I’ve watched “Tenet” two times and I think I understand most of it. Maybe.
A character in the film actually cautions viewers not to think about it too much. I.e. focus on the visual acrobatics and the bizarre majesty of reverse hand-to-hand combat, but don’t tax your poor little brains with the specifics.
Well, I reject that. My poor little brain lives for trivial specifics.
I’ve been able to piece together most of the story based on my own viewing and lots of Google queries like “Is Neil stuck in a time loop?” and “What happens at the end of Tenet?” and “What did linear time do to Christopher Nolan and why does he hate it so much?”
But there are still a bunch of things that haunt me:
Is everyone in the film stuck in a time loop, or is it just certain characters? And does the loop ever end?
Who originally built the turnstiles and when were they constructed? Also, who handles maintenance on these things?
How many people know what the turnstiles can do? It seems like a lot of folks are in on the secret.
Why is Sator chosen by the future people to be their minion? And who made that choice? (There’s an off-hand comment that the fall of the Soviet Union made for easy-ish access to nuclear weapons, which are somehow connected to the inversion process. But why was Sator picked over other people living in the same place at the same time?)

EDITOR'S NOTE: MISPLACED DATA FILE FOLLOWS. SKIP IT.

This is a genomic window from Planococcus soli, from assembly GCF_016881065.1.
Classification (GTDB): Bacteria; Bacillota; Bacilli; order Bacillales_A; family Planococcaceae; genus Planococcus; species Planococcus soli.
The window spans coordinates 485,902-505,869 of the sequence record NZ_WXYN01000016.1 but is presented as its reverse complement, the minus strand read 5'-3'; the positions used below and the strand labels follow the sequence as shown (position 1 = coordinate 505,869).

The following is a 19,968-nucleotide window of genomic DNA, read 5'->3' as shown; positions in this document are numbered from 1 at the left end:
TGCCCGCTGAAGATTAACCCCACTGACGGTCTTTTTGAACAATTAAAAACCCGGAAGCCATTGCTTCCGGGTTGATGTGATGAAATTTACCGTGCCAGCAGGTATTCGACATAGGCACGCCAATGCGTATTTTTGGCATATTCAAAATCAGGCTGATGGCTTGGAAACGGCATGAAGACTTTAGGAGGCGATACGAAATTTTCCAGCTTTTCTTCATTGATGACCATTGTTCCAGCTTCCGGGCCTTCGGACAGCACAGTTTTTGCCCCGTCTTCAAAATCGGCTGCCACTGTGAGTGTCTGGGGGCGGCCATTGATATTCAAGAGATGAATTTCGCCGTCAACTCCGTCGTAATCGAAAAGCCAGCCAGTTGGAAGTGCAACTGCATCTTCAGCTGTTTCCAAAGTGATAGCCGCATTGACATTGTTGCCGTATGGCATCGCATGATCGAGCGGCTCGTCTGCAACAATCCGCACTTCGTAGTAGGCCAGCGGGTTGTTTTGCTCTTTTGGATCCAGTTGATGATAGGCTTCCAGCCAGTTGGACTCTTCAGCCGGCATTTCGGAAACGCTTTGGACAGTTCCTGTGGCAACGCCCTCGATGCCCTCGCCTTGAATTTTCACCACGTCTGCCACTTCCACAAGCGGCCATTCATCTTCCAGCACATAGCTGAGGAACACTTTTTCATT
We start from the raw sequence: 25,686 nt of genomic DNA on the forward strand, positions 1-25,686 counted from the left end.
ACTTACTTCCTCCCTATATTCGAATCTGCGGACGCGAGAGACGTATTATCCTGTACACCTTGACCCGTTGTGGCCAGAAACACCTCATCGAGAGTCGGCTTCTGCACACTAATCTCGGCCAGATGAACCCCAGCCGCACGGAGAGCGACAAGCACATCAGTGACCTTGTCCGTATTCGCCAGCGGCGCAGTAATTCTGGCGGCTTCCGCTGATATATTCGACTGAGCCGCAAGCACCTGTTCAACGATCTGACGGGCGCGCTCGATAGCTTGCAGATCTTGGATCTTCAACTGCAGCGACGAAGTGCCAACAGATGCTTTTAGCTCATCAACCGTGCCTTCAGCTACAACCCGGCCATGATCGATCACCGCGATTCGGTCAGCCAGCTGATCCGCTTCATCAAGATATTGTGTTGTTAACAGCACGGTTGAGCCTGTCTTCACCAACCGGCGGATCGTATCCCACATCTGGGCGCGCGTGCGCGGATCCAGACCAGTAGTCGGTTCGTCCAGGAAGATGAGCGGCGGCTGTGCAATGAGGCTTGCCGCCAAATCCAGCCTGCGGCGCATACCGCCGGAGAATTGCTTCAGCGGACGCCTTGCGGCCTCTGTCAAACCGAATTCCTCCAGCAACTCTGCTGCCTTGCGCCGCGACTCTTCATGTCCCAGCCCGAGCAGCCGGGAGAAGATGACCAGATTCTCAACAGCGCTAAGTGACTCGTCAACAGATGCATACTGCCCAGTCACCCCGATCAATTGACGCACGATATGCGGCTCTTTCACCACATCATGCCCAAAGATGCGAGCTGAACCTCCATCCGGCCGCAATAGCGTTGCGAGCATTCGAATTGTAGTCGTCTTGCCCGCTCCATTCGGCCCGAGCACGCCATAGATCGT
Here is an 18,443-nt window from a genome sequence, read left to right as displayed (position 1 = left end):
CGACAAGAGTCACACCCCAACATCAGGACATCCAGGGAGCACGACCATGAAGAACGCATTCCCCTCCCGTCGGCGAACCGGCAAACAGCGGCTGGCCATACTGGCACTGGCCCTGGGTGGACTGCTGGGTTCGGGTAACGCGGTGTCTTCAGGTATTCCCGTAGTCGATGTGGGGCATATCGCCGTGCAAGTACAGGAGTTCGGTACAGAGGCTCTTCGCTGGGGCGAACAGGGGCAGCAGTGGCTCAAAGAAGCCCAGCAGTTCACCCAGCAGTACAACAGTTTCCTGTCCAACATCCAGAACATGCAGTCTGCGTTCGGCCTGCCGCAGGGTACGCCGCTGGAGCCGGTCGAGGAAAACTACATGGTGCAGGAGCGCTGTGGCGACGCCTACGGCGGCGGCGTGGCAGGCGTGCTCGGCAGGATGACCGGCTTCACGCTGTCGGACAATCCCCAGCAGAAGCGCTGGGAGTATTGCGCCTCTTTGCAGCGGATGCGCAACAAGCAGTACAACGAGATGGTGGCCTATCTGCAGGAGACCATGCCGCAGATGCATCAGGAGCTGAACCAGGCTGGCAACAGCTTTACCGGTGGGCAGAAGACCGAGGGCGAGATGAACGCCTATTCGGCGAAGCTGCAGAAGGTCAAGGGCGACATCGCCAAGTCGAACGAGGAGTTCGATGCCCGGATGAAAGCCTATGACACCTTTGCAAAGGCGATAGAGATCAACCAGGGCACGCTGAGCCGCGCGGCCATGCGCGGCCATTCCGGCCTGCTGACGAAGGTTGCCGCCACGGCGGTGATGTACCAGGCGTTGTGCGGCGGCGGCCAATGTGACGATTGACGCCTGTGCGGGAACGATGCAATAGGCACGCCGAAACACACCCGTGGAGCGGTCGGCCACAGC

What is Sator’s motivation? Is it really “if I can’t have it neither can you”?
And speaking of motivation … do the future people believe that wiping out the past will save their present? Do they think that by inverting time they’ll flow merrily backwards with no repercussions (that seems … naive)? Or do they want to take revenge on the people of the past while ending their own horrible existence?
How, exactly, does Sator’s death activate the algorithm? Did he manually set a timer or would the thing go off if he slipped in the shower?
We know that if an inverted person touches their non-inverted self, bad things happen. But can two versions of the same person–both either inverted or uninverted–exist in the same time flow? The answer to this appears to be “yes” because one version of Kat dives from Sator’s yacht and her other version sees the dive. But can these two versions continue to live in the same timeline without messing everything up? And how does that affect tax returns?
What happens if you invert and then need to use the bathroom? Does it do what it seems like it might do? (And why did I ask this?)
Helpful links: I found these write-ups to be useful as I went down the “Tenet” rabbit hole:
“How Tenet’s Time Inversion Works” (Cinema Blend)